"Days of hunting and gathering for this one meal and even then it would be a poor substitute for the Capitol version. What must it be like, I wonder, to live in a world where food appears at the press of the button? How would I spend the hours I now commit to combing the woods for sustenance if it were so easy to come by? What do they do all day, these people in the Capitol, besides decorating their bodies and waiting around for a new shipment of tributes to roll in and die for their entertainment?" p.79

The Career Tributes tend to gather rowdily around one table, as if to prove their superiority, that they have no fear of one another and consider the rest of us beneath notice." p.119

"They do surgery in the Capitol, to make people appear younger and thinner. In District 12, looking old is something of an achievement since so many people die early... A plump person is envied because they aren't scraping by like the majority of us. But here it is different. Wrinkles aren't desirable. A round belly isn't a sign of success." p.150

Dehumanisation to Justify Inequality

Dehumanisation is the process of consistently devaluing and looking down on a group of people over a period of time until these concepts are accepted as the norm within a society. People from other groups (usually the ruling elite) will look on people from these other groups as lesser, physically and/or mentally.

Dehumanisation often takes place before and during persecution and is often used as an excuse for mistreatment of a individuals from the dehumanised group. An example of this would be the persecution of the Jews during World War II and the British view of native peoples in South America, Africa and other nations during British colonialism.

In The Hunger Games various characters from the Capitol display this kind of attitude toward the members of the other districts, especially those from districts nine to twelve. The treatment of the Avox Girl (cutting out her tongue) and the killing of her fellow escapee illustrate just how far things can go when dehumanisation takes place.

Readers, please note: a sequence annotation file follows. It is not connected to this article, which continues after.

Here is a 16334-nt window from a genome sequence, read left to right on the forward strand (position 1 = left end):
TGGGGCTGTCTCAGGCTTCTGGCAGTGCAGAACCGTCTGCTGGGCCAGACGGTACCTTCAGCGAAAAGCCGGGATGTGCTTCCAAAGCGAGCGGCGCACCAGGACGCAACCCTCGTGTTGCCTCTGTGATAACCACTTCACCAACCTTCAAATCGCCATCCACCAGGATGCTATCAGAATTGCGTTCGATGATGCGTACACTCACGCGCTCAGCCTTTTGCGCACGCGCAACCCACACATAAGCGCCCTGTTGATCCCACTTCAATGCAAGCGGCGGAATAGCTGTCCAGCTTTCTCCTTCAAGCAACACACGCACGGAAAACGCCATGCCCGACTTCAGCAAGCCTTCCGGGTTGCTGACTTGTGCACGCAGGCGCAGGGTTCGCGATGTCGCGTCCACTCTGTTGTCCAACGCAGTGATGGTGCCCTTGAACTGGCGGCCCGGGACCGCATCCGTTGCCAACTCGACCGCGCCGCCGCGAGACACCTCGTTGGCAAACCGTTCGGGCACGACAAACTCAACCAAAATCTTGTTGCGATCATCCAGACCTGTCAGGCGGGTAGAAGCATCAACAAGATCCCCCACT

"The pair last year ate everything with their hands like a couple of savages." p.54

"The three step back and admire their work. "Excellent! You almost look like a human being now!"... they all laugh... "Thank you," I say sweetly. "We don't have much cause to look nice in District Twelve." p.76

"How you've both successfully struggled to overcome the barbarism of your district." Effie Trinket. p.90
"Barbarism? That's ironic coming from a woman helping to prepare us for slaughter. And what's she basing our success on? Our table manners?" Katniss' response p.90


The Dark Days

In any setting in a fictional work (and in real life) they are circumstances that lead up to and contribute to the setting depicted in a text. Often, a tyrannical rulership will use difficult circumstances as a justification for authoritarian measures to keep things from falling apart. Military curfews, martial law during a time of war, shooting deserters, drafts for the armed forces, even the United States using 9/11 as a reason for increased security measures and the suspension of human rights are all examples of this.

"A mockingjay. They're funny birds and something of a slap in the face to the Capitol." p.51
"It took people a while to realise... how private conversations were being transmitted. Then, of course, the rebels fed the Capitol endless lies, and the joke was on it." p.52

"The mountains form a natural barrier between the Capitol and the eastern districts.... This geographical advantage was a major factor in the districts losing the war that led to my being a tribute today. Since the rebels had to scale the mountains, they were easy targets for the Capitol's air forces." p.71

Katniss's Personal Rebellion

Despite her illegal hunting, Katniss does not concern herself with anti-establishment thoughts.
Although she would entertain these thoughts when she was young, she soon realised she was only putting her family at risk. We can infer that if she was caught saying things against the Capitol that she might be arrested or executed and her family may also be detained or wouldn't be able to support themselves without her around. She is also concerned that Prim, "might begin to repeat my words." p7.